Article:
Is There Such A Thing As Exfoliating Your Lips Too Much?

Exfoliating your lips is essential for preventing dryness, flaking, and chapping, but you need to do it right. For example, lip scrubs can be bad for your lips due to their abrasive action. If you overuse them, you might end up with hyperpigmentation and micro-injuries. The skin on your lips is thin and sensitive and, therefore, requires special care, says dermatologist Kristina Collins.

"Lips also lack melanin and appear pink due to the hue of vessels underlying the very thin skin barrier. And they don't contain hair follicles or oil glands like the rest of the skin," Dr. Collins told Ipsy. These factors make your lips vulnerable to dehydration, sun damage, and chemicals. You also need to avoid over-exfoliation, which contributes to dry, cracked lips.

How often you should exfoliate your lips depends on your skin type, beauty routine, individual tolerance, and weather conditions. For instance, harsh weather may cause chapped lips, so it makes sense to exfoliate (and moisturize!) more often during the winter. Over-exfoliation, on the other hand, can irritate the delicate skin on your lips, resulting in flaking and wrinkles. 

This is why you shouldn't over-exfoliate your lips

Regular exfoliation helps remove dead skin cells from your lips, leading to a fresher and more vibrant appearance. Over time, it can contribute to softer, suppler lips and improve the absorption of topical products, such as lip balm and moisturizers. The problem is that few people know how to do it properly. If your lips are constantly irritated, you might be over-exfoliating them.

As a general rule, exfoliate your lips once or twice a week. Anything more than that can cause dry skin, swelling, irritation, redness, or even bleeding. Your lips may start cracking and become sensitive to the touch, resulting in discomfort. Over-exfoliation can also affect the moisture of your lips, leaving them prone to flakiness. The constant dryness and chapping can make them more vulnerable to cold weather, sun damage, and other environmental factors, which may contribute to premature aging.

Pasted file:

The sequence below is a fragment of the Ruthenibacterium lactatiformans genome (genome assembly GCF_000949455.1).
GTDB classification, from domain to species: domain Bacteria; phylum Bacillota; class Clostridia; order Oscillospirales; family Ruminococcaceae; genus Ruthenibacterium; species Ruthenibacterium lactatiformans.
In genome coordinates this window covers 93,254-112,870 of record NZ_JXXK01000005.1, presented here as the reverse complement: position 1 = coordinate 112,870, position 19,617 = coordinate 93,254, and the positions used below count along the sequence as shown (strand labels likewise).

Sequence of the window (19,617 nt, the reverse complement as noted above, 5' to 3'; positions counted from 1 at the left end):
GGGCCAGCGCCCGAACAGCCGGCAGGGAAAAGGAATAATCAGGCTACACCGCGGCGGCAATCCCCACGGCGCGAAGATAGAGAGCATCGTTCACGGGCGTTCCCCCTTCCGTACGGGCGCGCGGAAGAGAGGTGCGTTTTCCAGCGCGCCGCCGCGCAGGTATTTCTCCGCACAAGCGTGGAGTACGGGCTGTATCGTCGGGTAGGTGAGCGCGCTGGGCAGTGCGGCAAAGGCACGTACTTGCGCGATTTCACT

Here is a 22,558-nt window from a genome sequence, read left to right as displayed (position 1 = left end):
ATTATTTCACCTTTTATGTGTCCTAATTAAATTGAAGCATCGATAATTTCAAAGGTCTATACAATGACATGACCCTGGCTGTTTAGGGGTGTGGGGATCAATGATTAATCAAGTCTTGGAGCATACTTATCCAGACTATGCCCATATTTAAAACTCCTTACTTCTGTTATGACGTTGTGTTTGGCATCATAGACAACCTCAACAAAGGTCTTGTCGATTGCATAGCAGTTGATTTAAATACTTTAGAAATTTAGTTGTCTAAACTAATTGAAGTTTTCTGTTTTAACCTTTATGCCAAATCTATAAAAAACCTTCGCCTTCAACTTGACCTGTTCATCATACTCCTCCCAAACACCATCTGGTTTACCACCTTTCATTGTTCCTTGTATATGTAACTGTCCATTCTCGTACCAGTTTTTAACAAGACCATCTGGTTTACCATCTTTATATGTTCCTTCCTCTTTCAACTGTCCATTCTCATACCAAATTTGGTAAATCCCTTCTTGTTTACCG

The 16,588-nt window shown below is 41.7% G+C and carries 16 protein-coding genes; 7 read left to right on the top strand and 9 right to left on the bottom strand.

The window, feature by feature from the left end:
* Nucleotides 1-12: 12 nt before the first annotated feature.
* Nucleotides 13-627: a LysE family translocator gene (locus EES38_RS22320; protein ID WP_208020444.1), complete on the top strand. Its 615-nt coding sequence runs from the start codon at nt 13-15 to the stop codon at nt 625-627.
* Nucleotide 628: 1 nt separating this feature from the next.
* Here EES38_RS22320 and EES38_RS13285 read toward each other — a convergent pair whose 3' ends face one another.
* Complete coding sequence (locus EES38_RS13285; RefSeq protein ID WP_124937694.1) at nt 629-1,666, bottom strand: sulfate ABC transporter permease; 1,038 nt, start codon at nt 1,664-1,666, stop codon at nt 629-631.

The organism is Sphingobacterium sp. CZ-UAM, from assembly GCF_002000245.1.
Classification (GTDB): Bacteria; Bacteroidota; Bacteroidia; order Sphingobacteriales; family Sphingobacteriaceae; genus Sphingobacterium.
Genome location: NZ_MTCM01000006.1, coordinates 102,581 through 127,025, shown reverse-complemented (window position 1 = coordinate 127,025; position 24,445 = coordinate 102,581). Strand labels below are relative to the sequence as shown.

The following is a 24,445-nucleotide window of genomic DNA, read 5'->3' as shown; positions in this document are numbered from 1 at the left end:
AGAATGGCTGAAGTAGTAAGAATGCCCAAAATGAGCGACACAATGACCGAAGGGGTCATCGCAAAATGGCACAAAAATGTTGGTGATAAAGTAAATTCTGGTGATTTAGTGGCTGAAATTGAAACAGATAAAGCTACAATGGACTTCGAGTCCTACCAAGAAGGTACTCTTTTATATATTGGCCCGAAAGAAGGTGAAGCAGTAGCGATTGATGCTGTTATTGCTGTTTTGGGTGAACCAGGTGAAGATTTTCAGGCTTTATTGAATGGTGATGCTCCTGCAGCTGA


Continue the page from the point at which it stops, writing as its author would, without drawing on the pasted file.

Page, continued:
Note that some exfoliators, especially those containing salicylic acid, can further irritate dry, chapped lips. The same goes for menthol, a common ingredient in flavored lip balms and other topical products. Also, avoid using a toothbrush to exfoliate your lips, especially if they're already irritated.

How to exfoliate your lips without causing further damage

Exfoliating your skin daily can cause a lot of damage, from wrinkles and breakouts to dryness. Sure, you won't get zits on your lips, but you may experience swelling, irritation, and other issues. Your best bet is to moisturize your lips and apply a mild exfoliator. "Scrubbing skin that is already dry can lead to inflammation and cracks in the outer skin layer that actually makes the dryness worse in the end," explained dermatologist Dr. Josh Zeichner in an interview with Byrdie.

"When you use a scrub, you're removing the protective outer layer of the lips, leaving them even more compromised," said Dr. Dennis Gross, another dermatologist interviewed by Byrdie. Given this aspect, it's best to skip the scrub or use a gentle one every now and then. If you choose the latter option, use mild ingredients like cinnamon, sugar, or coffee grounds to exfoliate your lips. Apply them with your fingertips in circular motions, rinse with warm water, and then follow with an emollient, such as coconut oil, shea butter, or honey.

Freshly exfoliated lips are more sensitive to the sun, so it's best to use a lip balm with a good SPF (sun protection factor) before leaving home. Ideally, choose one without alcohol, camphor, phenol, fragrances, or other irritating ingredients. For optimal protection, the SPF should be 15 or higher.